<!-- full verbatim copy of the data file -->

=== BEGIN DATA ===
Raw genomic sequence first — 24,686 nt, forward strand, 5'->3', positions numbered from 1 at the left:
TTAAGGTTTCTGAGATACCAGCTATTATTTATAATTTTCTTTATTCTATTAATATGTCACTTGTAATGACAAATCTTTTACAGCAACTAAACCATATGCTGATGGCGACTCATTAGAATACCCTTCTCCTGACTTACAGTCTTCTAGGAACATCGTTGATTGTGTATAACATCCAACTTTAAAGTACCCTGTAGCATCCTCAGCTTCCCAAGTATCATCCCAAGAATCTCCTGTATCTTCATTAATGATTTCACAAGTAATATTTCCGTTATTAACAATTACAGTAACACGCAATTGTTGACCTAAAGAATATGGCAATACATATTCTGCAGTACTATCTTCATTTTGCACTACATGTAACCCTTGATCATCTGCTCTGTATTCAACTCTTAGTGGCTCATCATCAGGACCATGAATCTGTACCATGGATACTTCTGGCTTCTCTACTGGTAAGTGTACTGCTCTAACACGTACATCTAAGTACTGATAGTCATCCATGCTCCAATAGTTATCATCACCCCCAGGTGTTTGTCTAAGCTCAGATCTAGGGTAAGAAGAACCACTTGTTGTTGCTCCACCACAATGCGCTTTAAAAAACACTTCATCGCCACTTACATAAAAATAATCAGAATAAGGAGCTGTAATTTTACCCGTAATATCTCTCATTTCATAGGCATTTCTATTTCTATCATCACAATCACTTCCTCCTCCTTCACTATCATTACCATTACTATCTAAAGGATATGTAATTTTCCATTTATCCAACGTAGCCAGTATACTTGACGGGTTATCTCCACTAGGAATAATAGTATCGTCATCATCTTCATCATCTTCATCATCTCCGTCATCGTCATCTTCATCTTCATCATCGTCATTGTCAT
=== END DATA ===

Raw genomic sequence first — 24,686 nt, forward strand, 5'->3', positions numbered from 1 at the left:
TTAAGGTTTCTGAGATACCAGCTATTATTTATAATTTTCTTTATTCTATTAATATGTCACTTGTAATGACAAATCTTTTACAGCAACTAAACCATATGCTGATGGCGACTCATTAGAATACCCTTCTCCTGACTTACAGTCTTCTAGGAACATCGTTGATTGTGTATAACATCCAACTTTAAAGTACCCTGTAGCATCCTCAGCTTCCCAAGTATCATCCCAAGAATCTCCTGTATCTTCATTAATGATTTCACAAGTAATATTTCCGTTATTAACAATTACAGTAACACGCAATTGTTGACCTAAAGAATATGGCAATACATATTCTGCAGTACTATCTTCATTTTGCACTACATGTAACCCTTGATCATCTGCTCTGTATTCAACTCTTAGTGGCTCATCATCAGGACCATGAATCTGTACCATGGATACTTCTGGCTTCTCTACTGGTAAGTGTACTGCTCTAACACGTACATCTAAGTACTGATAGTCATCCATGCTCCAATAGTTATCATCACCCCCAGGTGTTTGTCTAAGCTCAGATCTAGGGTAAGAAGAACCACTTGTTGTTGCTCCACCACAATGCGCTTTAAAAAACACTTCATCGCCACTTACATAAAAATAATCAGAATAAGGAGCTGTAATTTTACCCGTAATATCTCTCATTTCATAGGCATTTCTATTTCTATCATCACAATCACTTCCTCCTCCTTCACTATCATTACCATTACTATCTAAAGGATATGTAATTTTCCATTTATCCAACGTAGCCAGTATACTTGACGGGTTATCTCCACTAGGAATAATAGTATCGTCATCATCTTCATCATCTTCATCATCTCCGTCATCGTCATCTTCATCTTCATCATCGTCATTGTCAT